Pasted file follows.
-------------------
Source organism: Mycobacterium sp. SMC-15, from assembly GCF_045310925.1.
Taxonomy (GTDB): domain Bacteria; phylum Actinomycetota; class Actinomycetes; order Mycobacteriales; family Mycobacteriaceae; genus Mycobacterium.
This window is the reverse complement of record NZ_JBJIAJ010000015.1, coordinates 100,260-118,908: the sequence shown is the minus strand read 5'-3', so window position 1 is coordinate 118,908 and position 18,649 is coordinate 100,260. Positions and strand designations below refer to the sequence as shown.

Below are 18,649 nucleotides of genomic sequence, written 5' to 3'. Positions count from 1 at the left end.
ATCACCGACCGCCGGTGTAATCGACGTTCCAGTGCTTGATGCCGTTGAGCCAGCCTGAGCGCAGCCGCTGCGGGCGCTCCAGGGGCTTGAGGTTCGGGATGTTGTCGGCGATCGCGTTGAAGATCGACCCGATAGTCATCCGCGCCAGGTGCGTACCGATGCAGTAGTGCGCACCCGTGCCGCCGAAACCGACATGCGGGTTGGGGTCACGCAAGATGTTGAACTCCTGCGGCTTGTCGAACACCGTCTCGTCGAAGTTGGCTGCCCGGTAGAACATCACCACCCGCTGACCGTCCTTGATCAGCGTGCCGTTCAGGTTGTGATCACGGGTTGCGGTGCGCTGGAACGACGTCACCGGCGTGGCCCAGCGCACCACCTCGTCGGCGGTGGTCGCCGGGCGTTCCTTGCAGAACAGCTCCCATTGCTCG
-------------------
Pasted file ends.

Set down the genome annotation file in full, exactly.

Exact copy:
Source organism: Mycobacterium sp. SMC-15, from assembly GCF_045310925.1.
Taxonomy (GTDB): domain Bacteria; phylum Actinomycetota; class Actinomycetes; order Mycobacteriales; family Mycobacteriaceae; genus Mycobacterium.
This window is the reverse complement of record NZ_JBJIAJ010000015.1, coordinates 100,260-118,908: the sequence shown is the minus strand read 5'-3', so window position 1 is coordinate 118,908 and position 18,649 is coordinate 100,260. Positions and strand designations below refer to the sequence as shown.

Below are 18,649 nucleotides of genomic sequence, written 5' to 3'. Positions count from 1 at the left end.
ATCACCGACCGCCGGTGTAATCGACGTTCCAGTGCTTGATGCCGTTGAGCCAGCCTGAGCGCAGCCGCTGCGGGCGCTCCAGGGGCTTGAGGTTCGGGATGTTGTCGGCGATCGCGTTGAAGATCGACCCGATAGTCATCCGCGCCAGGTGCGTACCGATGCAGTAGTGCGCACCCGTGCCGCCGAAACCGACATGCGGGTTGGGGTCACGCAAGATGTTGAACTCCTGCGGCTTGTCGAACACCGTCTCGTCGAAGTTGGCTGCCCGGTAGAACATCACCACCCGCTGACCGTCCTTGATCAGCGTGCCGTTCAGGTTGTGATCACGGGTTGCGGTGCGCTGGAACGACGTCACCGGCGTGGCCCAGCGCACCACCTCGTCGGCGGTGGTCGCCGGGCGTTCCTTGCAGAACAGCTCCCATTGCTCG